THE nation’s largest lender, Commonwealth Bank, has made a drastic move to put the brakes on investment lending. In a decision, that will likely see other lenders follow, the bank said it would be stopping the acceptance of any new refinance applications for investor loans from Monday February 13.
In a notice sent to mortgage brokers, CommBank said they are “committed to consistently delivering the best customer experience for home buyers, upholding the highest level of professional standards, and meeting our responsible lending and regulatory obligations”.
I spoke to Mark Bowyer, broker and owner of Finance Options about this:
“In addition, Commonwealth have removed the negative gearing tax benefit from their Serviceability Assessments, making it harder to qualify for a loan”, Mark said.
“What we are also seeing, is that last week, several lenders increase their fixed rate loans”
So, what’s all this mean?
With competition for investment lending reducing and rates apparently on the rise, if you’ve been thinking about refinancing your loan and fixing rates, now is the time to finally do what you’ve been putting off for a while.
Fixing your rate ia big decision and it doesn’t always mean you’ll save money, so here are 4 questions you should ask yourself before you fix rates.
1. Are My Circumstances Likely To Change
If there’s a possibility that your circumstances may change which may make it harder to meet the repayments on your loan, you might want to think about fixing. Scenarios could include:
Fixing will provide you with the certainty of knowing what your repayments will be no matter what happens to interest rates. This will mean that if rates rise further, your repayments will stay the same. If you’re likely to experience any of the above changes, there’s a good chance that this will be a huge relief at the time and provide a sense of peace of mind in the meantime.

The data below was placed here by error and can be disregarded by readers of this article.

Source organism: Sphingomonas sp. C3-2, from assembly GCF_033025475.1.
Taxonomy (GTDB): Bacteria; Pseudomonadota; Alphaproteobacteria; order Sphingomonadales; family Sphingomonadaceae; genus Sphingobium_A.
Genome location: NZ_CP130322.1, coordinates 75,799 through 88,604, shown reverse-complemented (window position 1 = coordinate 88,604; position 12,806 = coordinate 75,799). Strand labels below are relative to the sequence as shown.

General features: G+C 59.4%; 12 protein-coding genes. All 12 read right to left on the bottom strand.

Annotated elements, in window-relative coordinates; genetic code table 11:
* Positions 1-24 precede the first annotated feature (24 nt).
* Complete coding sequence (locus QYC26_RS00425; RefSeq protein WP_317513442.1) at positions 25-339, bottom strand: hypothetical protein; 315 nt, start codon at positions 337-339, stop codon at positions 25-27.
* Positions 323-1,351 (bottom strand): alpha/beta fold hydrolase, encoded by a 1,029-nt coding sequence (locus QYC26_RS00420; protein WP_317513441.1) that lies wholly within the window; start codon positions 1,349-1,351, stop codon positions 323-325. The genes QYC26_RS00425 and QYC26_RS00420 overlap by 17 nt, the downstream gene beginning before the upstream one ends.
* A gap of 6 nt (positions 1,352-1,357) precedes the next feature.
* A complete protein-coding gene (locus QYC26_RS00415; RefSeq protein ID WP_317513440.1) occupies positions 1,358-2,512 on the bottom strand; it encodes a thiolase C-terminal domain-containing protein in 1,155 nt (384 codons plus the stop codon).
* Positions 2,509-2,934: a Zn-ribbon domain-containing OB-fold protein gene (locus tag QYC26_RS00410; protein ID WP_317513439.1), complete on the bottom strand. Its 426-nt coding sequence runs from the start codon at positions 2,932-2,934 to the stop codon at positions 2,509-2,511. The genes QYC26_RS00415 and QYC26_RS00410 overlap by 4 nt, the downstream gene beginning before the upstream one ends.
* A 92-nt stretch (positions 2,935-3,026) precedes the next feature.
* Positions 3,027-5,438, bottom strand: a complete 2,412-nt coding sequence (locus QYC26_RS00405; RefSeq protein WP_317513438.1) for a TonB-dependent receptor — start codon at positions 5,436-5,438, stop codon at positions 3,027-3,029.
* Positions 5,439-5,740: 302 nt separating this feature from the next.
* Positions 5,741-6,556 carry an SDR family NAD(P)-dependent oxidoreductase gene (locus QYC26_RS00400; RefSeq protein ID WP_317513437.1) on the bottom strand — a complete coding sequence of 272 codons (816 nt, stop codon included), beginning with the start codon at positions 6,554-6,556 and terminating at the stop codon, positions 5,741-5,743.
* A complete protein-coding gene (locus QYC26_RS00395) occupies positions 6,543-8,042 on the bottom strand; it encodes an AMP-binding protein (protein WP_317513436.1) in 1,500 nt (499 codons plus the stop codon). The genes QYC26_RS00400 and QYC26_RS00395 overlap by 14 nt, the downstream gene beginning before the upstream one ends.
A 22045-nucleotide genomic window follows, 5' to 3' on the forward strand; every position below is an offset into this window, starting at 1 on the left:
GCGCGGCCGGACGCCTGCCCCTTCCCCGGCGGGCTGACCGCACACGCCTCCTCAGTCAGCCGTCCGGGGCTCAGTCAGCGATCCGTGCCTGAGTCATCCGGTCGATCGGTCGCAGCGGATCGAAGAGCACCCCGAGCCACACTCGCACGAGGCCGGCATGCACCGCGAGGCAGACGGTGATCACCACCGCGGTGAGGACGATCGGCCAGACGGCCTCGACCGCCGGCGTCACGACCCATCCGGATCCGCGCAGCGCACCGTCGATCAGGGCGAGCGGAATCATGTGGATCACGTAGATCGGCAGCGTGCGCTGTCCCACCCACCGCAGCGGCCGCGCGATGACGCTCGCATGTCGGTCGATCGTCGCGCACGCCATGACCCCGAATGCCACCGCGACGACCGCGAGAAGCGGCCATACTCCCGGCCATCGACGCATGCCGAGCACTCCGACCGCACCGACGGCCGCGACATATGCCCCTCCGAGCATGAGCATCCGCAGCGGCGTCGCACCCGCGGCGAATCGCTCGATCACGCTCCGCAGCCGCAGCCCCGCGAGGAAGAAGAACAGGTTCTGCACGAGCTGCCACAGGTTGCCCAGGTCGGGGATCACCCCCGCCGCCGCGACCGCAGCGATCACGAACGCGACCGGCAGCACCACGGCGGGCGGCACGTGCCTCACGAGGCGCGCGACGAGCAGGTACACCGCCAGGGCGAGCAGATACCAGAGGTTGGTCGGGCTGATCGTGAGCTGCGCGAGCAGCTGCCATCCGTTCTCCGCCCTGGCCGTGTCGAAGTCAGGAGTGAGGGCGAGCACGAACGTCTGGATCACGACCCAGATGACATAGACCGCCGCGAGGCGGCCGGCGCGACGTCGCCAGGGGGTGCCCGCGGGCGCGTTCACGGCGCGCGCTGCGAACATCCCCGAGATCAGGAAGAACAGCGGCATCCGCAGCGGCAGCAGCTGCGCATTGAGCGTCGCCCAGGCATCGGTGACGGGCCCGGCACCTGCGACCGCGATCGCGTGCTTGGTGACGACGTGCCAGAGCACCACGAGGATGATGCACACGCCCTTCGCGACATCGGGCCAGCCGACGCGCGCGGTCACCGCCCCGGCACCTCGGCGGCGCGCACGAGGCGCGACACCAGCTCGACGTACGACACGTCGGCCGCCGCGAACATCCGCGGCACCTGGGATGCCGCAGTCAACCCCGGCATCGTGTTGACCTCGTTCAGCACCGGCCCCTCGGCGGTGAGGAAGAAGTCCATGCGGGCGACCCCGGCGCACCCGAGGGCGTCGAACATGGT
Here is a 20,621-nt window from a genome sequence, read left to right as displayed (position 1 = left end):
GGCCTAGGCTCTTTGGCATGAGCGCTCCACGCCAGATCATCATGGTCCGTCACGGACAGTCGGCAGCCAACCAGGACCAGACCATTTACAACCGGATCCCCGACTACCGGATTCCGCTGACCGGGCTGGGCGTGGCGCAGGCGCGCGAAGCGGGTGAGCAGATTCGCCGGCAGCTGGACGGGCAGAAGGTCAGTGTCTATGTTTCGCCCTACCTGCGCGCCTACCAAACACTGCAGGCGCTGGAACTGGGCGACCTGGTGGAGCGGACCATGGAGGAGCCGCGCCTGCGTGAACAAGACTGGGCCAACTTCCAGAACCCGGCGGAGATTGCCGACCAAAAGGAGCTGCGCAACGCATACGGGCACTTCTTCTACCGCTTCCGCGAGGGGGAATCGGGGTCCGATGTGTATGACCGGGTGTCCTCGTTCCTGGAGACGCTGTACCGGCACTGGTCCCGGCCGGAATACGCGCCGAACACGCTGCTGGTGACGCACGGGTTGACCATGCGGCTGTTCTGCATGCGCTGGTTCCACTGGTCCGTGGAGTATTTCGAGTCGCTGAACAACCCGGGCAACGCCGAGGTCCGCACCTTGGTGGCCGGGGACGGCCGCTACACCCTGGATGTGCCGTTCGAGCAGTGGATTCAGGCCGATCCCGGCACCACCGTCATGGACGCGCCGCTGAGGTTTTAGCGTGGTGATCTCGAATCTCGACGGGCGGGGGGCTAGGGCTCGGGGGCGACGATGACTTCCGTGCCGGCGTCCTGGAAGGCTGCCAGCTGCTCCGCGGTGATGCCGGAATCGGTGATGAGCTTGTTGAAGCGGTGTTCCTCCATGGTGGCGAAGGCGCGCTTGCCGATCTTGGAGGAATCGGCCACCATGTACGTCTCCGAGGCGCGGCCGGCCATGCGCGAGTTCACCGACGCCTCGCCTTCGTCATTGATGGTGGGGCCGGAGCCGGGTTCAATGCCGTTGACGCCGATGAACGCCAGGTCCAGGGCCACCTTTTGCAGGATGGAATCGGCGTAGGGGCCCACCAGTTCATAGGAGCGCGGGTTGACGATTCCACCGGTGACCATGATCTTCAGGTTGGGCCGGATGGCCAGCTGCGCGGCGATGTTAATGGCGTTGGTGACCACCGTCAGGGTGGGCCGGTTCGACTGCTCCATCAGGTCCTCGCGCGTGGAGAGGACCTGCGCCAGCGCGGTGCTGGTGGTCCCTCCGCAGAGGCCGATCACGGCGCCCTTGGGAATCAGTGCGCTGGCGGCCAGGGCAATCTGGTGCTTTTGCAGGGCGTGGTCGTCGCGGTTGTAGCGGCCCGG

2. Do I Have Any Windfalls Or Lump Sums Coming
For lenders, you cannot generally pay more than the set repayments on a fixed rate loan*. This may leave you lamenting a lack of planning if you were to receive a windfall and wish to knock down your loan.
If you are expecting a windfall, it might be best (depending on the size of your loan and expected windfall) to maintain a portion of the loan on a variable rate. Almost all lenders will enable you to fix a portion of your home loan based on almost any percentage you wish.
*Offset accounts are often not allowed or calculated on a small percentage partial amount on a fixed rate loan.
How LONG Should I Fix For?
This can vary, depending.
Most people I speak to fix for between two and three years. The reason being that this is usually where the best-fixed rates exist as well as providing some cost certainty over the medium-term for most clients
Will I Pay More If I Fix?
This is usually a function of what term you decide to fix for – generally speaking the longer the fixed term the more expensive the rate becomes. This is because banks and lenders price their fixed rate mortgages on the basis of future expectations.
Whatever you do, before fixing you should be consulting your mortgage broker or financial adviser to run the numbers for you on the different periods and rates to ensure that you chose the one with the highest probability for working well for you.
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